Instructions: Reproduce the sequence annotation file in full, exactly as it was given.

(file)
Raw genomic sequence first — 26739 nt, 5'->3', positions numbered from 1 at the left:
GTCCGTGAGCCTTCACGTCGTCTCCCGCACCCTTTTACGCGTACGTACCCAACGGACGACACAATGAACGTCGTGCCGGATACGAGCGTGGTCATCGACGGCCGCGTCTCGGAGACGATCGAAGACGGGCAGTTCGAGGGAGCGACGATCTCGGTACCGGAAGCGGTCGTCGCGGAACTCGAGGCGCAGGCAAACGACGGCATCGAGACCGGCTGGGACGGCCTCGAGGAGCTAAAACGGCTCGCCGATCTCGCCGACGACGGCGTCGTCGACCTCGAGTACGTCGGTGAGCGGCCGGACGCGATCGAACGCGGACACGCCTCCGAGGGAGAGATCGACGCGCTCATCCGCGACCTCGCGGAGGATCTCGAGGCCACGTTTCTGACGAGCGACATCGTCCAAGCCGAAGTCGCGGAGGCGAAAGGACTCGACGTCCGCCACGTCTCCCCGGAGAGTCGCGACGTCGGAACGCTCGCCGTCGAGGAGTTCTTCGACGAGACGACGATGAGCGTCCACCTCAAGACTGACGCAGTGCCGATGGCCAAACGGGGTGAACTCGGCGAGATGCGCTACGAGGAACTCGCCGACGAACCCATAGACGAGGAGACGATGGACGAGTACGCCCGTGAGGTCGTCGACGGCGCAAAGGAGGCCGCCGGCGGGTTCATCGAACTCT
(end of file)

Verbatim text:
Raw genomic sequence first — 26739 nt, 5'->3', positions numbered from 1 at the left:
GTCCGTGAGCCTTCACGTCGTCTCCCGCACCCTTTTACGCGTACGTACCCAACGGACGACACAATGAACGTCGTGCCGGATACGAGCGTGGTCATCGACGGCCGCGTCTCGGAGACGATCGAAGACGGGCAGTTCGAGGGAGCGACGATCTCGGTACCGGAAGCGGTCGTCGCGGAACTCGAGGCGCAGGCAAACGACGGCATCGAGACCGGCTGGGACGGCCTCGAGGAGCTAAAACGGCTCGCCGATCTCGCCGACGACGGCGTCGTCGACCTCGAGTACGTCGGTGAGCGGCCGGACGCGATCGAACGCGGACACGCCTCCGAGGGAGAGATCGACGCGCTCATCCGCGACCTCGCGGAGGATCTCGAGGCCACGTTTCTGACGAGCGACATCGTCCAAGCCGAAGTCGCGGAGGCGAAAGGACTCGACGTCCGCCACGTCTCCCCGGAGAGTCGCGACGTCGGAACGCTCGCCGTCGAGGAGTTCTTCGACGAGACGACGATGAGCGTCCACCTCAAGACTGACGCAGTGCCGATGGCCAAACGGGGTGAACTCGGCGAGATGCGCTACGAGGAACTCGCCGACGAACCCATAGACGAGGAGACGATGGACGAGTACGCCCGTGAGGTCGTCGACGGCGCAAAGGAGGCCGCCGGCGGGTTCATCGAACTCT